Archive for May, 2004

The Bushes and the evangelical vote

May 30, 2004

A fascinating interview with Doug Wead, who was a liaison between the 1988 Bush campaign and the evangelical communities and an early sounding board for George W. Bush.


Where I Was From

May 29, 2004

Joan Didion’s latest book is an extended reflection on California, seen through the eyes of a native Californian; a musing at length about how the mythology and promise of California differ sharply from its reality.

Come to think of it…every Joan Didion book I’ve read has been an extended reflection on California, seen through the eyes of a native Californian; a musing at length about how the mythology and promise of California differ sharply from its reality.

As a native Californian myself, I know narcissism when I see it, and I’m not going to let Joan Didion have all the fun.

Where was I from?


Bush at War

May 29, 2004

I have finally read Bush at War, Bob Woodward’s application of his patented you-are-there-right-now technique to the workings of the Bush White House after September 11. As with all of Woodward’s books, it is a compelling and breezy read. A good sign about it is that I doubt its contents would surprise either Bush’s supporters or his detractors were they to read (or re-read) it today; the book strikes me as a basically accurate rendering that can be interpreted in a number of ways.


Thursday evening at Onion Creek

May 28, 2004

After lolling around the Rice campus for a couple of hours yesterday evening, Thomas & Lori Gray, Booth Babcock and his girlfriend Moko, Lorin Gaertner (a friend of Lori and Booth’s) and I had dinner at the Onion Creek Coffee House up in the Heights. We found a table outside, and enjoyed the beautiful weather (this spring has been the best Houston has had since I moved here).

Onion Creek cultivates a laidback, Austin vibe (the Austin area has a stream called Onion Creek), and that atmosphere is the best part about the place. The service is okay, the wine / beer selection is okay, the noise level is too high, but not unbearable.

For being a bar / coffee house kind of place, Onion Creek has good food. I recommend the sandwiches. Also, if the only Frito pie you’ve ever had was in an elementary school cafeteria, you’ll be pleasantly surprised by how it tastes with Grade A ingredients.

How to respond to bigoted remarks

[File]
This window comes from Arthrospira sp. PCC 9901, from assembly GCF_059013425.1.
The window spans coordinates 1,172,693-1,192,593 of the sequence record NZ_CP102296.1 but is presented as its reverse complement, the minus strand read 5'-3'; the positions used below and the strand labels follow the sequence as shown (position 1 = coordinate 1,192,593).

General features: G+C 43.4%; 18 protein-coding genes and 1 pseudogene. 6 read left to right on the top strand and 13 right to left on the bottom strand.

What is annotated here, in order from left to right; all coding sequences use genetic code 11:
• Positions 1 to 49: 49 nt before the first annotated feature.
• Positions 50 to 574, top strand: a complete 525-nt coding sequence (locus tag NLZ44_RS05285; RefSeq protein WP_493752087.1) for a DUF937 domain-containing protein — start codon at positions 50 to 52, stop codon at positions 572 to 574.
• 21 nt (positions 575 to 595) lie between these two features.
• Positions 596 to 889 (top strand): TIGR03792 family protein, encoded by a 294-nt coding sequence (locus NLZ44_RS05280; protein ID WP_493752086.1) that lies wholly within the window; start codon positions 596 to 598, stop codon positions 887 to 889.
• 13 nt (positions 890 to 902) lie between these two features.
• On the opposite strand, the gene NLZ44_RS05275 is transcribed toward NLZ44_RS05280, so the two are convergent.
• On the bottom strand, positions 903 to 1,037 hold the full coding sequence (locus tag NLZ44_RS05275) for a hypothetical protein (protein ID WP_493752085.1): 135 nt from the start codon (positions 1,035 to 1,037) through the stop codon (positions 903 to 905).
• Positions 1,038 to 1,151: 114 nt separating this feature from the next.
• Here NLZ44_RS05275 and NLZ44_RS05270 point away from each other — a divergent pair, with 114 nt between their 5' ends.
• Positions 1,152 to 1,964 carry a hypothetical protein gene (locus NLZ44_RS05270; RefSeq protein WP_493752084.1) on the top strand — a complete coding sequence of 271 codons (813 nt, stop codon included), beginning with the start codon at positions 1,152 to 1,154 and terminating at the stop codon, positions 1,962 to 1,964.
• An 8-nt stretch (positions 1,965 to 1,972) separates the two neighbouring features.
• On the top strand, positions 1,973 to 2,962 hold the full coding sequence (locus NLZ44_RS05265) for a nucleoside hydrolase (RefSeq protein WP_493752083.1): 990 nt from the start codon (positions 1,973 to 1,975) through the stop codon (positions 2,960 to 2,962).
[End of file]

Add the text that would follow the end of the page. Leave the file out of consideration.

May 23, 2004

Several years ago, I read Encountering Bigotry: Befriending Projecting Persons in Everyday Life, a book that is now out of print.

I came across my notes from the book, and thought they might be of interest:


Gas prices

May 22, 2004

Harry Boswell has “some thoughts about gas prices”:

When you bought your enormous SUV with the huge V-8 engine, there was a sticker on the window. That gas mileage number on the sticker? It meant something. Stop whining.

Negativity in blogs

May 16, 2004

In his article “The Revolution Will Not Be Blogged”, George Packer notes that “bloggers are almost unfailingly contemptuous toward everyone except one another”.

I have noticed that blogs (including this one) tend to be negative, snarky, cynical, accusatory, etc. I wonder if that’s because anger and unhappiness provide the energy and motivation to write something—write a complaint, write a lament—to relieve our tension; whereas joy and happiness leave us relaxed and blissfully mute.

Lyrical surprises

May 15, 2004

As I was listening to the Beatles’ White Album recently, for only the third or fourth time since high school, I realized that “Everybody’s Got Something to Hide Except for Me and My Monkey” is about sex. Somehow I didn’t pick up on that when I was a teenager.

The even bigger surprise, though, was that “Why Don’t We Do It in the Road?” is actually about tire-changing.

The shorter White Album

May 15, 2004

Many Beatles fans question the group’s decision to release The Beatles (“The White Album”) as a double album. Was there really enough good material to justify four sides? What might a single album crafted from that material have sounded like?

Compact discs and computerized playlists make it easy to answer the second question for ourselves. Click on the “Continue reading…” link to see my attempt at trimming down The Beatles to a single, strong album.

But don’t let me have all the fun—you, too, can make your own White Album! The only rules are that you have to use songs that were on the original White Album, and you’re limited to 30 minutes per album side. Drop me a line when you’re done.


Half-Price Books: The home of serendipity

May 15, 2004

I was browsing the CD racks at my neighborhood Half-Price Books yesterday when I found three old CD singles that I doubt I would have been able to find had I been looking for them. But I would never have thought to look for them, so there they were.

They went off in the mail this morning to a friend who isn’t going to believe that I found them.